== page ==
Border management at the EU level experienced different processes and trends, including significant openness and de-securitization inside the Schengen area, and growing securitization at the EU’s external frontiers. This paper focuses on the latter to analyse instances of (in)securitization in the EU’s southern border: the Mediterranean. Overall, we identify a move towards the increasing securitization of EU border management that gains particular expression in the Mediterranean due to the way security threats are being constructed and addressed by the EU. We further contend this move to be contingent upon a particular understanding of threat that not necessarily contributes to the resolution of the root causes of security issues, thus risking becoming a source of insecurity to the EU’s various “others” (migrants, refuges). In order to unpack what we label as insecurity practices in EU border management, we follow a sociological approach to securitization, focusing on agency, context and power relations, to analyse EU operations in the Mediterranean (Frontex Operations, Operation EUNAVFOR MED Sophia and Operation EUNAVFOR MED IRINI). The goal is to shed light on how border management practices contribute to the definition of threat and insecurity, and consequently to a more securitised response, on the one hand, and to the aggravation of insecurities, on the other hand.
Keywords: Border management, European Union, (in)securitization
Vanda Amaro Dias | University of Coimbra, Centre for Social Studies, Faculty of Arts and Humanities, Portugal
Vanda Amaro Dias is a researcher on Peace Studies at the research group of Humanities, Migration and Peace Studies at the Centre for Social Studies, and Assistant Professor at the Faculty of Arts and Humanities of the University of Coimbra, in the field of European Studies. She has teaching experience at the undergraduate and graduate levels, including the supervisions of Master’s dissertations and the participation in academic degrees’ juris. She received her PhD in International Relations: International Politics and Conflict Resolution from the University of Coimbra. She has a Master’s degree in Political Science and International Relations, with specialisation in European Studies, and a First Degree in Political Science and International Relations from the Nova University of Lisbon. Her research interests include peace studies, security studies, foreign policy, European Union, Russia and the post-Soviet space. She has published several book chapters and articles in national and international scientific journals on these issues.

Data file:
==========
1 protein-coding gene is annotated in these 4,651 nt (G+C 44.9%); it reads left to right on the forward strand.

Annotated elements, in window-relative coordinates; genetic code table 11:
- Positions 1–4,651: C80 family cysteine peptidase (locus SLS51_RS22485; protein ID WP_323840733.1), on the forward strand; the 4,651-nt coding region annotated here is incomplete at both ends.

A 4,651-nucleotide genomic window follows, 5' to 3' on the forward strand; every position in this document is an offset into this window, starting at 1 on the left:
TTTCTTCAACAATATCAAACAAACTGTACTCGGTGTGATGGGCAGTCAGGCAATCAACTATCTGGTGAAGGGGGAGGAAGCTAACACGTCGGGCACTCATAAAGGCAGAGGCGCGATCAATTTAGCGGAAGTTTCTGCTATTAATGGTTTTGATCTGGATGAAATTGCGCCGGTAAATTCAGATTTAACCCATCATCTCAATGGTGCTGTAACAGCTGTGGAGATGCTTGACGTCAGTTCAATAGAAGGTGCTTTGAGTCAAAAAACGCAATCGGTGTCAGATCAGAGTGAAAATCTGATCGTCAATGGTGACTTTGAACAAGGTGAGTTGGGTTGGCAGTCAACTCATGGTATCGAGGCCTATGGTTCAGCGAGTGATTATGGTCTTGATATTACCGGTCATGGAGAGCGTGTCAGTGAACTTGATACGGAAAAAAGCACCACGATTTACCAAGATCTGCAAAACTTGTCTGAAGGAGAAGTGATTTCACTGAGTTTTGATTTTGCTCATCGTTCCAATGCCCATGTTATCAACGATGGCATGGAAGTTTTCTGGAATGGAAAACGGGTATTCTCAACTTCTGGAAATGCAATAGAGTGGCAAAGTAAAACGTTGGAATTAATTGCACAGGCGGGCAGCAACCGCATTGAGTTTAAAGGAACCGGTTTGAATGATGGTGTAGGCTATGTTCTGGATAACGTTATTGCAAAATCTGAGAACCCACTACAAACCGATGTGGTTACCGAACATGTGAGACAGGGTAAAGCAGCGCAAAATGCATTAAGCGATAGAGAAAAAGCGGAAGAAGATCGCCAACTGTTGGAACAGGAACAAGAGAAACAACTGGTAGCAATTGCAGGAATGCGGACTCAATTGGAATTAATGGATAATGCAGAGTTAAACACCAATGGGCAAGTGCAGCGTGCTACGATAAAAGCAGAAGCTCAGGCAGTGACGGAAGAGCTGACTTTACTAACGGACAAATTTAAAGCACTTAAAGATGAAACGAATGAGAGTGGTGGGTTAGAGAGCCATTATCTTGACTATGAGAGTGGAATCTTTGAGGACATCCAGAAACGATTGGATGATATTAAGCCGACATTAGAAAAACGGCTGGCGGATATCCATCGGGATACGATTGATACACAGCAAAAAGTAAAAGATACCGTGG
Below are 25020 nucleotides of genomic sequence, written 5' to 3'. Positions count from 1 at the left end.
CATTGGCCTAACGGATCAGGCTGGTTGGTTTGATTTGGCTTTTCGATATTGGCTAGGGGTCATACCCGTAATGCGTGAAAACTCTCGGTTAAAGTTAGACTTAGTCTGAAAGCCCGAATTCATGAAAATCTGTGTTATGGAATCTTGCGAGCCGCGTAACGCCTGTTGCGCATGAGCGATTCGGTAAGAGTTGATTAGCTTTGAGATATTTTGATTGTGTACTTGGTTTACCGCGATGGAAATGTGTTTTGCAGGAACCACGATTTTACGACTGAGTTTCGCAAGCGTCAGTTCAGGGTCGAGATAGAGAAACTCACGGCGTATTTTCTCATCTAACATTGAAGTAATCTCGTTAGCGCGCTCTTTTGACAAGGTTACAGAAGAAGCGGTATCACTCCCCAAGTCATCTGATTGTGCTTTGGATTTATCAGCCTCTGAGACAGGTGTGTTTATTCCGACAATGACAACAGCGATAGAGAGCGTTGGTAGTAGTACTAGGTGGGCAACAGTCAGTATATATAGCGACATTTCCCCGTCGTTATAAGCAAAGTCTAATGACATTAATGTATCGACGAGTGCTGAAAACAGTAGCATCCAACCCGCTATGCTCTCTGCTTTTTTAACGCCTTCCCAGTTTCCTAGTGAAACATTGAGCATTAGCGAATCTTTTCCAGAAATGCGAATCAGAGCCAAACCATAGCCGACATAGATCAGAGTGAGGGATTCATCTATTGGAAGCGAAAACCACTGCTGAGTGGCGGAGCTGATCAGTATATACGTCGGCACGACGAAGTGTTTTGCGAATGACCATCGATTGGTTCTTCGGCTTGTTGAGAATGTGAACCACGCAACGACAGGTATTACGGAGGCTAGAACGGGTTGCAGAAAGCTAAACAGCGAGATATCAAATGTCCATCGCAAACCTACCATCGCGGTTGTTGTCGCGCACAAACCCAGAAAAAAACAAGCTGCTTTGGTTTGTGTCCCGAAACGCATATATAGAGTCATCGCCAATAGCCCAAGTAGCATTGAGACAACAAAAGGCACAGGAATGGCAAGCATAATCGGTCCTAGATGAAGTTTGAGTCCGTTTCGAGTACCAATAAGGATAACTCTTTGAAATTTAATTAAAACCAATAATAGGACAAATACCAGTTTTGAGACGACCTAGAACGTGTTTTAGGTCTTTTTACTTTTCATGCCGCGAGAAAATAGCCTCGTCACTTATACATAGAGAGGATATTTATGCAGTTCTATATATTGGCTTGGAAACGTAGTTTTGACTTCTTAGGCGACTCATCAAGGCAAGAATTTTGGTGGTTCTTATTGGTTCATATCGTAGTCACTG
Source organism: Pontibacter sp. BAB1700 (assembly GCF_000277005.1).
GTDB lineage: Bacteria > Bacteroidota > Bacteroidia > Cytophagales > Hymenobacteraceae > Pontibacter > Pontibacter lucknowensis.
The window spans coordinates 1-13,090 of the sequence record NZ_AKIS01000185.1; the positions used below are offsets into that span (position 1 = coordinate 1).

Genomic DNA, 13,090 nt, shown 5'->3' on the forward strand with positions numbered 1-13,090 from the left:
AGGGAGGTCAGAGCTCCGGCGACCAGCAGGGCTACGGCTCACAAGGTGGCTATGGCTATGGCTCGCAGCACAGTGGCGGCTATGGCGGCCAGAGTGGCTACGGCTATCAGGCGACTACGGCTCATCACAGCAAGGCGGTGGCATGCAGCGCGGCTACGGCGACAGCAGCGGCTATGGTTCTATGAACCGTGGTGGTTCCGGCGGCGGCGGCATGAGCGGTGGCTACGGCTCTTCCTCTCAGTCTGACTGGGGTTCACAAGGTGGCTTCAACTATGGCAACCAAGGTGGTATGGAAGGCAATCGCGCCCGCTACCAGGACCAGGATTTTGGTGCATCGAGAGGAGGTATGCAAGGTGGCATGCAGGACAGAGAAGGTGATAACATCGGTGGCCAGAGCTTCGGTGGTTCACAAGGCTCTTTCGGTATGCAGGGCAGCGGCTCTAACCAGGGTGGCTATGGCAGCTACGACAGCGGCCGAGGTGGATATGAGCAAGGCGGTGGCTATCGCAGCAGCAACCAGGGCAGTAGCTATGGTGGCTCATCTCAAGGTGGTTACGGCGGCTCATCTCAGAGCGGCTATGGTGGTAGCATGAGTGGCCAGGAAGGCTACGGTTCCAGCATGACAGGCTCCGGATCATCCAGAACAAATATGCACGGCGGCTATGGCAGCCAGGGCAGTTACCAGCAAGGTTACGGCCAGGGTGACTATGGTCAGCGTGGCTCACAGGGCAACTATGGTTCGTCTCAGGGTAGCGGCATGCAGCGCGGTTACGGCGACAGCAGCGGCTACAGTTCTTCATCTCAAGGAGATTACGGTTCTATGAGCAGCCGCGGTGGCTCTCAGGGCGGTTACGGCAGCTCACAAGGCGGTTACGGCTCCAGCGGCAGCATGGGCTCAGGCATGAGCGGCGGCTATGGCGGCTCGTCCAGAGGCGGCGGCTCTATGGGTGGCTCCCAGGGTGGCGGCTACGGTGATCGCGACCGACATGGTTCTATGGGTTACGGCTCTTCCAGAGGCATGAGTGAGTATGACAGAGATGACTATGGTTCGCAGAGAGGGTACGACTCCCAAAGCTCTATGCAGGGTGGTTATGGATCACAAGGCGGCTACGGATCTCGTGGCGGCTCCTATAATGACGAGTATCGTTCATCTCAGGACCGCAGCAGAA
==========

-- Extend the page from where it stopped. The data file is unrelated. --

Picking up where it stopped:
Maria Raquel Freire | University of Coimbra, Centre for Social Studies, Faculty of Economics, Portugal
Maria Raquel Freire, PhD in International Relations from the University of Kent, UK, in 2002, is researcher at the Centre for Social Studies, at the Humanities, Migration and Peace Studies Group (NHUMEP), and Professor of International Relations at the Faculty of Economics of the University of Coimbra. She lectures at the undergraduate and graduate levels in International Relations, including the MA in Peace, Security and Development Studies, and the PhD in International Politics and Conflict Resolution. She is a Jean Monnet Chair and Coordinator of the Jean Monnet Centre of Excellence at the University of Coimbra (Peace Relations, Ontologies and Narratives in Europe: EU and its Eastern Neighbours | PRONE), involving colleagues from the Faculties of Economics, Arts and Science and Technology. She is also Visiting Professor in the Post-Graduate Programme in International Relations, Federal University of Santa Catarina, Brazil. She is President of the Assembly of the Faculty of Economics of the University of Coimbra, and a member of the Scientific Council for Social Sciences and Humanities of the Portuguese Foundation for Science and Technology. Her research interests focus on peace studies, particularly peacekeeping and peacebuilding; foreign policy, international security, Russia and the post-Soviet space. She has published extensively on these topics.